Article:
Lovely morning down here in the southwest, but the wind is adding a bit of a bite to it even so, with a-5.6°C wind chill at nearby Dunkeswell at 10 UTC (fig 1). The SC sheet that’s lying across northern England and Wales seems to be aligned with the lighter winds down the axis of the ridge (fig 2).
There’s talk of a SSW event later in the month, which may explain why the GFS model has been in a total quandary for a while now, with little consistency from run to run beyond T+120.
Any morning cloud that’s been affecting some southern areas has now dissolved away, and it’s a wonderful afternoon across the bulk of the country. It’s still possible to see the extent of the snow over the mountains of Scotland through the thickening frontal cloud (fig 1).
The easterly wind is blowing fresh or strong across southern areas though (fig 2).
This has meant that wind chill has been sub-zero in the more exposed places (fig 3), but not excessively low because of the clear skies and widespread sunshine (fig 4).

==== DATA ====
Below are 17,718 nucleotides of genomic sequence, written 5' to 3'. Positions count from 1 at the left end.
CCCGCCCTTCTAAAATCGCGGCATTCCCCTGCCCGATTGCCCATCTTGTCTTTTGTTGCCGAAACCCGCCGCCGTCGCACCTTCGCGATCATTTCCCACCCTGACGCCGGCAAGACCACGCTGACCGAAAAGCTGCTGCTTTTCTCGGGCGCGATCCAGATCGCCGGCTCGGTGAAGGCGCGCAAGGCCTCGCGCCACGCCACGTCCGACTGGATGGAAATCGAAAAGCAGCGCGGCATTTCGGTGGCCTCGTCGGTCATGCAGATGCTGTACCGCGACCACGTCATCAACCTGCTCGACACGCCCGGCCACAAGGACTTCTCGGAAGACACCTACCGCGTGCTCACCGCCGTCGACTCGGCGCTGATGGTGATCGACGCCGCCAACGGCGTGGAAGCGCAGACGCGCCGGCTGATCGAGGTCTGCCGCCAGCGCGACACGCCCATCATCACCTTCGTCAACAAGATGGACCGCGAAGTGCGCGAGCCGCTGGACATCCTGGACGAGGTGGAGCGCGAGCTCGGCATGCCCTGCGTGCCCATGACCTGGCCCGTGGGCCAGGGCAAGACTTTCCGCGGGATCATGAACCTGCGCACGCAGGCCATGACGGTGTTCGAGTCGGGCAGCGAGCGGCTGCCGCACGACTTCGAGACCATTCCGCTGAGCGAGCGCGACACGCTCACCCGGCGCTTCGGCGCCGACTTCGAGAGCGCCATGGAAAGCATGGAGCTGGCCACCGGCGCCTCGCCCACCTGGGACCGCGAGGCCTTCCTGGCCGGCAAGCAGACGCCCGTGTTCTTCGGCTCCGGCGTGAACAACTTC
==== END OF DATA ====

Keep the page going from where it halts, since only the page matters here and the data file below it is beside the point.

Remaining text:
A large range of wind chill values across the country (JAG) as you would expect today, from -17°C on top of Cairngorm behind the cold front, to 11°C at Benson in Oxfordshire still in the warm air at 11 UTC. I can already see that the BBC weather presenters have dusted down ‘the feels like’ graphics in their presentations.
Not incredibly cold as far as wind chill goes today across the country, generally in the range of 1 to 4°C using the JAG/TI formula, except of course if you find yourself on top of a mountain such as in the Cairngorms, where the wind chill is as low as -15°C at the moment.
This is the wind chill for around the British Isles for 09 UTC this Sunday morning (fig 1). It’s still predominantly cloudy over most places apart from the northwest of Scotland, and the SC layer in the west is showing a good wave effect to it (fig 2).
I wonder if the Helm wind is blowing today? I certainly wouldn’t fancy my chances on top of Cross Fell this morning (fig 3), but no doubt there will be some people up there nevertheless.
The milder air that’s forecast to warm things up during the coming week is already showing it’s hand over the south of France (fig 4).
The low stratus is finally clearing across the southwest of England as drier air is entrained across the Channel from France. There’s been a lovely wave-like ripple in the low cloud running downwind of Cornwall through the Celtic Sea, and along the eastern side of the Irish through today.
It looks like that they’ll be a number of stations reporting an ice day today, judging by the mid-afternoon temperatures across some parts of Eastern England at the moment. The temperature at Wattisham for instance at 14 UTC was -2.4°C, and -1.6°C and -2.1°C at Wittering and Andrewsfield respectively, this combined with the wind speed make it a fairly penetrating black frost.